When Angela first came to Workwise, she was quite a different person. She had difficulty making or maintaining eye-contact and insisted on bringing a support person to do most of her talking. Tim, Angela’s employment consultant, said it was evident Angela had a wicked sense of humour. But she often used it to deflect compliments and shield herself if she felt challenged or threatened. “Angela later told me she used humour to keep people from getting too close to her and to avoid hurtful criticism from family members,” says Tim.

Angela had been referred to Workwise by her Work and Income PATHS programme co-ordinator. Initially, Angela didn’t know what kind of job she wanted to do. Her only previous employment experience had been negative and she had found this demoralizing. Angela eventually decided that telephone-based customer service and night shift work appealed to her.

“To achieve her goal of gaining employment and to give herself the opportunity to be the best she could be, Angela needed to let her guard down at least a little,” says Tim. “To do this, she needed to step outside her comfort zone.”

While applying for jobs, Angela and Tim spent a lot of time preparing for possible interviews. “We did most of this through role-playing,” says Tim. Angela felt that role-playing was definitely outside her comfort zone but she agreed to give it a go. This went well and Angela even insisted she swapped between the interviewer and interviewee roles from time to time. This helped her gain a good understanding of both sides of the interview process.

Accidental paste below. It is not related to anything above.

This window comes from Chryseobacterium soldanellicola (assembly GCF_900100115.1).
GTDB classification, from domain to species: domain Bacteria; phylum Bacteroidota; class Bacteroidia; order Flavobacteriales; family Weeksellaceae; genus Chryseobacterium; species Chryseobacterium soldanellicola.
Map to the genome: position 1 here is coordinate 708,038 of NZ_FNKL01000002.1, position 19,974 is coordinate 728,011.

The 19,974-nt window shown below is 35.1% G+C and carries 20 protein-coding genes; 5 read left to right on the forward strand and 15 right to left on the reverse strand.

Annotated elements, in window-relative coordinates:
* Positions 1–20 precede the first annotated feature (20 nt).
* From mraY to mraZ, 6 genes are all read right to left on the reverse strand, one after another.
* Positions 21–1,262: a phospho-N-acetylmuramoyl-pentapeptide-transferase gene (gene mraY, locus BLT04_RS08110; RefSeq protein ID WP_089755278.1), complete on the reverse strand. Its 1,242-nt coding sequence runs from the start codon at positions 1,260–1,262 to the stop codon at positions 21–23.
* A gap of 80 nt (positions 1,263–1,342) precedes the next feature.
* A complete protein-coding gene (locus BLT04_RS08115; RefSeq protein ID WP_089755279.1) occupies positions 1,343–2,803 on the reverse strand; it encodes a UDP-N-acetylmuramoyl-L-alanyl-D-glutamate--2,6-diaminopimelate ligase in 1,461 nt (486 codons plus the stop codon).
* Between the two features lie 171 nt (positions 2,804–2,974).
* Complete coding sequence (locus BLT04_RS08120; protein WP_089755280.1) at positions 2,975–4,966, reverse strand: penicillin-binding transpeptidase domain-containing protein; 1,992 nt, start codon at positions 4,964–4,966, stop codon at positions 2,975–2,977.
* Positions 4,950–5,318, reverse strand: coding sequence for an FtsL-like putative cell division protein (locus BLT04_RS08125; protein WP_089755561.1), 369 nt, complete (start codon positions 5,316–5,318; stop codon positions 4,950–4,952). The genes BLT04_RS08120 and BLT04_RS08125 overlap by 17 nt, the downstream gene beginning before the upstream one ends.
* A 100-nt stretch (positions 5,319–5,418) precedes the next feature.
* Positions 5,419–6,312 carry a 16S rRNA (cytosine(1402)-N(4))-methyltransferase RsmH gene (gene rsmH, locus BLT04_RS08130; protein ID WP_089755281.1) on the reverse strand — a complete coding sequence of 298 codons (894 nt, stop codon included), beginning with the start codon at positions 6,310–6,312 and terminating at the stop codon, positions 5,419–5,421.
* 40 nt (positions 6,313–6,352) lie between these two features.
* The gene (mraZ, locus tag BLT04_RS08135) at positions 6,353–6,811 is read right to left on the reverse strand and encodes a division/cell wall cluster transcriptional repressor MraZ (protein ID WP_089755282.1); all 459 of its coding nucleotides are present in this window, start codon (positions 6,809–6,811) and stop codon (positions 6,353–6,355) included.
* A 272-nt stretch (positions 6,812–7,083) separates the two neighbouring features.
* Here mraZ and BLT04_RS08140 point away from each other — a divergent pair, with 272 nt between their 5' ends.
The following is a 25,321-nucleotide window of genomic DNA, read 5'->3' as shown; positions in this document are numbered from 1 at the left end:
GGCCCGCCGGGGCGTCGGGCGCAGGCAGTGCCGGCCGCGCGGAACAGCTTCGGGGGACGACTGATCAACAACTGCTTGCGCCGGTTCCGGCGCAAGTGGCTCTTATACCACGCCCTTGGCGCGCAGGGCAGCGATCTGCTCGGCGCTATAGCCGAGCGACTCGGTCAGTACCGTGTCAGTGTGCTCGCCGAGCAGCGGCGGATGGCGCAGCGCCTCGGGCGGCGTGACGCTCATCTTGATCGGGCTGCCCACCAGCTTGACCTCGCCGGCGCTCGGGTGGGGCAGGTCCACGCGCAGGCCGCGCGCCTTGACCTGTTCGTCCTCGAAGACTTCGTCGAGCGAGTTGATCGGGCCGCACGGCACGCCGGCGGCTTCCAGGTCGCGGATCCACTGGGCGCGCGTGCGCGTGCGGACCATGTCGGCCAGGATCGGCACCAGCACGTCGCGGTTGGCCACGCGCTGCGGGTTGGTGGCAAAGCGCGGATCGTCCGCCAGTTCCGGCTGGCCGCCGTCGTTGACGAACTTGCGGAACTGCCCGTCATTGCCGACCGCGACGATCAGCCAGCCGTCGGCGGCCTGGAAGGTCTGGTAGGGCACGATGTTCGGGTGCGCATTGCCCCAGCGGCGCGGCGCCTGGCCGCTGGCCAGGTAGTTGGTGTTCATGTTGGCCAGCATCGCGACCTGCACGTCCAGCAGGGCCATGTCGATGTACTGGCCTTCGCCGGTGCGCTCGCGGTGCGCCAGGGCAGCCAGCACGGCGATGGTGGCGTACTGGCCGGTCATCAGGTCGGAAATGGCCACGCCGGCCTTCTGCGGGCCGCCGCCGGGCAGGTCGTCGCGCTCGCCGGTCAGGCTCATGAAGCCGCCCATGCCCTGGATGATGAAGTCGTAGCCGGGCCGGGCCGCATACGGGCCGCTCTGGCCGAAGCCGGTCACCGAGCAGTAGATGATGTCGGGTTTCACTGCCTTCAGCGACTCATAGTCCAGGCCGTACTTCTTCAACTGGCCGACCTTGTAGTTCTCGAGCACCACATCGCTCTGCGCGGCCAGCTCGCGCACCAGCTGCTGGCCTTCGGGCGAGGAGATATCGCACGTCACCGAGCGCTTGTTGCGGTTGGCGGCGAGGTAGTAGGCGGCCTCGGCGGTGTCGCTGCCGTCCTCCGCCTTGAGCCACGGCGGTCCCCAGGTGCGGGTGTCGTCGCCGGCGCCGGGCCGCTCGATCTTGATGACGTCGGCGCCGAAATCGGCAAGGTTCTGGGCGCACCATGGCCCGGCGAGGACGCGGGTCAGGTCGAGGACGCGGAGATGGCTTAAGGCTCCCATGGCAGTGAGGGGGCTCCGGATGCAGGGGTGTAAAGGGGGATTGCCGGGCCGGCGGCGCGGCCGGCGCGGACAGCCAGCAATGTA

Angela began to grow in confidence. She started to see she could be of value to an employer. After five months of numerous interviews, a few close calls and many ups and downs, Angela secured a part-time job as a night shift call centre operator at an alarm monitoring business.

Through her job, Angela developed professionally and her self esteem started to build. Within three months she increased her hours. Soon positive feedback from her employer added to her own acknowledgement of her skills and abilities. This assisted Angela to increase her hours enough to move off the sickness benefit. Six months later she had moved out of home and ceased support from Workwise.

Angela didn’t initially believe she had any skills or abilities. Nor did she feel she deserved to be successful or happy in a job. However, she truly wanted her employment goal to become a reality and was willing to step out of her comfort zone to do it.

“Angela nourished her goal with persistence and patience. As a result, she gave herself the opportunity to be the best she could be” says Tim. Angela continues to do this today.